The mention of antimicrobial resistance strikes fear in some and demands response from many. In this first of a four-part series, we will look at the issue; in Part 2 we will try to answer the question of what is antimicrobial resistance; in Part 3 we will ask who is to blame for it; and in Part 4 we will look at some possibilities to move forward on this issue.
The importance of the topic to animal health professionals and agricultural producers was evident by the attendance of 170 people at a November conference on the topic of antibiotic resistance sponsored by the National Institute of Animal Agriculture in Columbus, OH.
I attended the conference on behalf of Michigan State University Extension. While at the conference, it seemed that we didn’t find out all the answers to the perplexing issue, but began to better understand the questions. Such is the complexity of this issue.
The issue is the resistance of infectious bacteria to antibiotics that are supposed to kill or control them. Thus, they can become uncontrolled. This represents a potential threat to the health of animals, humans and even plants. Indeed, the length of time of medical treatment and the costs associated with that increase greatly for people infected with resistant bacteria. There is also increased risk of death. It is therefore important for all involved to ask questions about the causes and spread of antibiotic resistance.
Antibiotic resistance would be less of a problem if we were developing new tools and new antibiotics to fight infection at a pace that exceeded the progress of resistance. However, the pace of antibiotic development has been slowed in recent years with more research data being required to increase safety and decrease unanticipated consequences. The slower approval process has meant that very few antibiotics have been approved either for human use but especially for animal medicine.
The rise of methicillin-resistant Staphylococcus aureus, also known as MRSA, was a challenge to the medical practice that brought the topic of resistance to the consciousness of many. Staph. aureus is a pathogen of people as well as being an important pathogen in animal agriculture. Its treatment in animals raised the question of whether that is responsible for the development of resistance in humans.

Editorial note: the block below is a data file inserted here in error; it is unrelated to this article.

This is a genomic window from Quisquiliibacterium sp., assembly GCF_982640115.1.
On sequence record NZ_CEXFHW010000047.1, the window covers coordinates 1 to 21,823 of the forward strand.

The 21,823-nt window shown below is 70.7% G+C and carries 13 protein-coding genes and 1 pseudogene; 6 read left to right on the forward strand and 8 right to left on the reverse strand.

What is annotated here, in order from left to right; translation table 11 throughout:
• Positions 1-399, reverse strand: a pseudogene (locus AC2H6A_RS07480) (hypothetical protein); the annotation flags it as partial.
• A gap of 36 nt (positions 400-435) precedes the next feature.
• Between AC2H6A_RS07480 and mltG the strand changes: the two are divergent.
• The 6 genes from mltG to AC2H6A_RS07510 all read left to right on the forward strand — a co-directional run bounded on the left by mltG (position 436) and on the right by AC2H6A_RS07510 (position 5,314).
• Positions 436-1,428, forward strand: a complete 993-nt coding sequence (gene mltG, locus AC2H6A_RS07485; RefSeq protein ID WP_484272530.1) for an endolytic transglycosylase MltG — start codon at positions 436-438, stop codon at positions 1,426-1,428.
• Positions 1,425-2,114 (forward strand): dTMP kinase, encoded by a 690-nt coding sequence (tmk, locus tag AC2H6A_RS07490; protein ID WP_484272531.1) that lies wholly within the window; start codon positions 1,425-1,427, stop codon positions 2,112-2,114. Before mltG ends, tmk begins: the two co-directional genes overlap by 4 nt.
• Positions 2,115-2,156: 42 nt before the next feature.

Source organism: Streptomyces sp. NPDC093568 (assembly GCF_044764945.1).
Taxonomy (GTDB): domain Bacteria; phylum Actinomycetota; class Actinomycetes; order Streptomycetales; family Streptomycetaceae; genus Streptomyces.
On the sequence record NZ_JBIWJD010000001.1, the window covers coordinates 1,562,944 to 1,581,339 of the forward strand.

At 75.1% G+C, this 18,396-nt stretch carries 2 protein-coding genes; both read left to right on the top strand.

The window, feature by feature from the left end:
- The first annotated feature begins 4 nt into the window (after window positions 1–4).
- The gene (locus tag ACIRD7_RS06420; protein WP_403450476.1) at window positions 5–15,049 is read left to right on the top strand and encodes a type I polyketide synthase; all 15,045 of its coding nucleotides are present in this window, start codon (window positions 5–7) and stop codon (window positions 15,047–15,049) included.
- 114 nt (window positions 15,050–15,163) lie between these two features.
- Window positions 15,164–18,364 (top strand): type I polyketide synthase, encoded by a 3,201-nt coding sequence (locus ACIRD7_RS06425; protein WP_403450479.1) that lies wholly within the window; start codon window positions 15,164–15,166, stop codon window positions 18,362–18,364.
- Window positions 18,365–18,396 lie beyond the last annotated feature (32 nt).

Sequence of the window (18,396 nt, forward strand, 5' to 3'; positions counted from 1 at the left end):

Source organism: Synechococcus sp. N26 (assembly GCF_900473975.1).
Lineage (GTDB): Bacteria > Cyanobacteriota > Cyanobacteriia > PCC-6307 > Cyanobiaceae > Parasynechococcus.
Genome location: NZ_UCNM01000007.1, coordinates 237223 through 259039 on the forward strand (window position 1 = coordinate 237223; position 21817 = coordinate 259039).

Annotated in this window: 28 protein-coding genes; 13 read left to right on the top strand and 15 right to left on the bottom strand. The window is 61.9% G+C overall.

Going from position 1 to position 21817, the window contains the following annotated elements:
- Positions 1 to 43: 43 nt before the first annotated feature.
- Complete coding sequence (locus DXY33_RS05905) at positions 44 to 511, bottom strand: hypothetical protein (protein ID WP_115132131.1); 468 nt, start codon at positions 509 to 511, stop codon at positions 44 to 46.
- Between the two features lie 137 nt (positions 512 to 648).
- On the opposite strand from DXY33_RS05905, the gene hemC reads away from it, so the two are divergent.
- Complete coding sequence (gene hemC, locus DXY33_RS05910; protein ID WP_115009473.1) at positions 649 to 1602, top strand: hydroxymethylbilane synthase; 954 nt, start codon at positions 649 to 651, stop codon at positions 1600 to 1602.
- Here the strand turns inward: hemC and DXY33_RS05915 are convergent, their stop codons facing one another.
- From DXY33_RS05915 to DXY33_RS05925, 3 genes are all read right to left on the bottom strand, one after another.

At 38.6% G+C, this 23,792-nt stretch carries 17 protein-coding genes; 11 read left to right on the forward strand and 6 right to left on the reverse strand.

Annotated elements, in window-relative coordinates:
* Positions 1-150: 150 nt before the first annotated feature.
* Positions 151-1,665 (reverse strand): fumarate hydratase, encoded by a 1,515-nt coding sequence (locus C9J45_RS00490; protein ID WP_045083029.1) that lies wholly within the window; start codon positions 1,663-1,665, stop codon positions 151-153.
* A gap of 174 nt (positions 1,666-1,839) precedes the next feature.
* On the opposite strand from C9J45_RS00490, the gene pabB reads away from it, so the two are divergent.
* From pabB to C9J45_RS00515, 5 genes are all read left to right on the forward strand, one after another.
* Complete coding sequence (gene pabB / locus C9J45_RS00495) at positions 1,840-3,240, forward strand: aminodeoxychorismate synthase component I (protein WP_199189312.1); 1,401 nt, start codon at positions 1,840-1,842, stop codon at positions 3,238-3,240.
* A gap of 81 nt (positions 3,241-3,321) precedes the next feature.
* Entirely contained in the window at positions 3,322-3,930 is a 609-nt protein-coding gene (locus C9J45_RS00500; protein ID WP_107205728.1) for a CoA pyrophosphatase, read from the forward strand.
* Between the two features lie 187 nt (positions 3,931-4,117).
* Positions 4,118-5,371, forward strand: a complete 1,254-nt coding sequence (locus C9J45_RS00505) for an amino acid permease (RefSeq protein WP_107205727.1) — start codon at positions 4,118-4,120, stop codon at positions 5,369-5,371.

The fact is that there are growing levels of resistance, not only to this pathogenic bacteria, but to others as well. This has implications for control of infectious diseases in humans, animals and plants where antibiotics have been used to treat, prevent, and control diseases. So, has the successful use of antibiotics created a situation where successful treatment will be more difficult?
It was clear from the start of the conference that this is a much more complex issue than that. Dr. Lonnie King, Dean of The Ohio State University College of Veterinary Medicine, stated that “antimicrobial resistance will occur without antibiotic use, with judicious antibiotic use, but especially with misuse or overuse.”
According to Dr. King, there is consensus of a problem, but not consensus on solutions or even accountability. The solutions to the problem of resistance will not be simple, and will need to be a collaborative effort involving all segments of the medical community and society in general. It requires what has been termed a “One-Health” approach – the collaborative effort of multiple disciplines to attain optimal health for humans, animals and the environment.
It also will require a global approach as the issue is not confined to this country, and what happens in another country can be quickly transmitted throughout the world.
The first take-home message from the conference was that antimicrobial resistance is not a problem that will be solved by finger-pointing and blame-shifting but rather through the collaborative work of many to seek honest answers and try solutions.